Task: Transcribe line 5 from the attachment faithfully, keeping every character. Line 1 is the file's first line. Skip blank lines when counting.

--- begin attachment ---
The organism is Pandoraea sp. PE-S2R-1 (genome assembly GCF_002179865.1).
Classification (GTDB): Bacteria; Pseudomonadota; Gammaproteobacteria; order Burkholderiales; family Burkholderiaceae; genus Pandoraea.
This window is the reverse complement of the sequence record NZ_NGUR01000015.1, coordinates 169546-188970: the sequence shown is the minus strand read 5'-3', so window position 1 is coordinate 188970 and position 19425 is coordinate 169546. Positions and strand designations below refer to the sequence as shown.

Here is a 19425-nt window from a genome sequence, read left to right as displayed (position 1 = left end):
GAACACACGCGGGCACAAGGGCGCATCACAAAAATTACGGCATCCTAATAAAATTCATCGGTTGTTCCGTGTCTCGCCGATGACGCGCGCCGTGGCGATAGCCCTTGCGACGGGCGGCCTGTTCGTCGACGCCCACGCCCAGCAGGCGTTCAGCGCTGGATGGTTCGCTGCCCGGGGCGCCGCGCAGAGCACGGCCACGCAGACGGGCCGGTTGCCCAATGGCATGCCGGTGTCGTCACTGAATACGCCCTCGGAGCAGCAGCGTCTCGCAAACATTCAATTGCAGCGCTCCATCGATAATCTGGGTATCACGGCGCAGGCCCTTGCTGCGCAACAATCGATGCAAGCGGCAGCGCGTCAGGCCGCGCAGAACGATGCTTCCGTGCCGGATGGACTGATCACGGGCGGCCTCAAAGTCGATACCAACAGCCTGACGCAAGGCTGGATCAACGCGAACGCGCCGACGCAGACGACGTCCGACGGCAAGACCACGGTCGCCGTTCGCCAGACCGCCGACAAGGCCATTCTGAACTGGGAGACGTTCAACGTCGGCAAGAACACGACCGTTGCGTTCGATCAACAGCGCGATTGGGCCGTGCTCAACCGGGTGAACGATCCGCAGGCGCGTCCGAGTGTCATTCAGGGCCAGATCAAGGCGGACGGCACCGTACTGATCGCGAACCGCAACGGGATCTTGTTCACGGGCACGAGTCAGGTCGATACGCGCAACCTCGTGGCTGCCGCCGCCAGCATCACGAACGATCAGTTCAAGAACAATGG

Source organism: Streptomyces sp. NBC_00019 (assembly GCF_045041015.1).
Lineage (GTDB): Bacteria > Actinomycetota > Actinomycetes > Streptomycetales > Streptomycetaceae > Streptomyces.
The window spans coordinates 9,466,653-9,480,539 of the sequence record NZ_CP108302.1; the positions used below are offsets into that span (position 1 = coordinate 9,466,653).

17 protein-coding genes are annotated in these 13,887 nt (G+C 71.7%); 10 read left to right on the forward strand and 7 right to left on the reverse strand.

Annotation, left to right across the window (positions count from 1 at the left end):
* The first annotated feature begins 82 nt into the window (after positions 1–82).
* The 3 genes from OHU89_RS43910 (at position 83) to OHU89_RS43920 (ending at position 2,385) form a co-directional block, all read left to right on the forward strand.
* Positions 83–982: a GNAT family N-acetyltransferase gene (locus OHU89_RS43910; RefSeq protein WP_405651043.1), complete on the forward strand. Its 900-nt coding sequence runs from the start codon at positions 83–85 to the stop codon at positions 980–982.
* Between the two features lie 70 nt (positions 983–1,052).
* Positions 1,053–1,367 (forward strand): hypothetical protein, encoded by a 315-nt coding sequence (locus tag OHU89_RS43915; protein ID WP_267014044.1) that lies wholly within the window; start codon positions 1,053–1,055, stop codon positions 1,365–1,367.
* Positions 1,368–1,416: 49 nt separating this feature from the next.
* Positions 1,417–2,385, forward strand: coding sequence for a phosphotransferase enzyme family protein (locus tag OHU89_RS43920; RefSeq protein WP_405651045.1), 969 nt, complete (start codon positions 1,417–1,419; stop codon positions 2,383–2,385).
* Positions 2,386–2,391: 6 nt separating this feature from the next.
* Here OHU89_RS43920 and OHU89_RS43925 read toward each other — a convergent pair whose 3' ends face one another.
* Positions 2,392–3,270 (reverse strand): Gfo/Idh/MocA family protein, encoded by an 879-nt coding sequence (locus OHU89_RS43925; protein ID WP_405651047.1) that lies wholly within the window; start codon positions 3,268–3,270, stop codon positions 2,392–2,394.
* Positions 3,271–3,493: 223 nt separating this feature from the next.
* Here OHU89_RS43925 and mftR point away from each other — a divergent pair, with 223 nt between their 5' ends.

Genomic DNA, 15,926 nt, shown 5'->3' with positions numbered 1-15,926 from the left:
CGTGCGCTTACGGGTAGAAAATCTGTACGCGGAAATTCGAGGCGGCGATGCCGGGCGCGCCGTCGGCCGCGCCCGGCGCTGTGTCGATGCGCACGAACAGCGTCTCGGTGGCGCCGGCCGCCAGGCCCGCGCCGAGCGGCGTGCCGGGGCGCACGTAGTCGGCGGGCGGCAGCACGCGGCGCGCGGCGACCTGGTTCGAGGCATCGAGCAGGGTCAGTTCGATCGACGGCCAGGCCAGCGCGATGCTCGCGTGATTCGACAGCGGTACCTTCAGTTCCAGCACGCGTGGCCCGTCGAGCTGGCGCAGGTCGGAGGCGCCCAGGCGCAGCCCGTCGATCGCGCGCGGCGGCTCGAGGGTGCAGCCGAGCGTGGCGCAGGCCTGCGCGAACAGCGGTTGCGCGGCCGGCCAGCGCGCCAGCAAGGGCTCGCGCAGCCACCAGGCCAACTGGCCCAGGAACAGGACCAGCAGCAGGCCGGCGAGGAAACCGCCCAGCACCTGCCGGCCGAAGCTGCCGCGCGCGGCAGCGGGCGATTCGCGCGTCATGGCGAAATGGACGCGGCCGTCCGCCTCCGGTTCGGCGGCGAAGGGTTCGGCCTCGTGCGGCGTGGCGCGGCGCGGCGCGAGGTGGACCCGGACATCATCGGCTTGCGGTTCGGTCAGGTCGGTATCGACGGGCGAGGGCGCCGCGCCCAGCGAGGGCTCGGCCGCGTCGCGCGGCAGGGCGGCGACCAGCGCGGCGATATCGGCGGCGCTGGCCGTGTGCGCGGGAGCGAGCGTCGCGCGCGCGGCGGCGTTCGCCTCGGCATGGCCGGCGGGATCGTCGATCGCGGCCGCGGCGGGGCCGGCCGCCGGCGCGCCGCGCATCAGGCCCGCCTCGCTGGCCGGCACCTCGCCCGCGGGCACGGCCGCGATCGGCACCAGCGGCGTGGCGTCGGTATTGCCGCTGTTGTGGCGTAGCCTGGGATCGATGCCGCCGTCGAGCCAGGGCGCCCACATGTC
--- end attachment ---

GAACACACGCGGGCACAAGGGCGCATCACAAAAATTACGGCATCCTAATAAAATTCATCGGTTGTTCCGTGTCTCGCCGATGACGCGCGCCGTGGCGATAGCCCTTGCGACGGGCGGCCTGTTCGTCGACGCCCACGCCCAGCAGGCGTTCAGCGCTGGATGGTTCGCTGCCCGGGGCGCCGCGCAGAGCACGGCCACGCAGACGGGCCGGTTGCCCAATGGCATGCCGGTGTCGTCACTGAATACGCCCTCGGAGCAGCAGCGTCTCGCAAACATTCAATTGCAGCGCTCCATCGATAATCTGGGTATCACGGCGCAGGCCCTTGCTGCGCAACAATCGATGCAAGCGGCAGCGCGTCAGGCCGCGCAGAACGATGCTTCCGTGCCGGATGGACTGATCACGGGCGGCCTCAAAGTCGATACCAACAGCCTGACGCAAGGCTGGATCAACGCGAACGCGCCGACGCAGACGACGTCCGACGGCAAGACCACGGTCGCCGTTCGCCAGACCGCCGACAAGGCCATTCTGAACTGGGAGACGTTCAACGTCGGCAAGAACACGACCGTTGCGTTCGATCAACAGCGCGATTGGGCCGTGCTCAACCGGGTGAACGATCCGCAGGCGCGTCCGAGTGTCATTCAGGGCCAGATCAAGGCGGACGGCACCGTACTGATCGCGAACCGCAACGGGATCTTGTTCACGGGCACGAGTCAGGTCGATACGCGCAACCTCGTGGCTGCCGCCGCCAGCATCACGAACGATCAGTTCAAGAACAATGG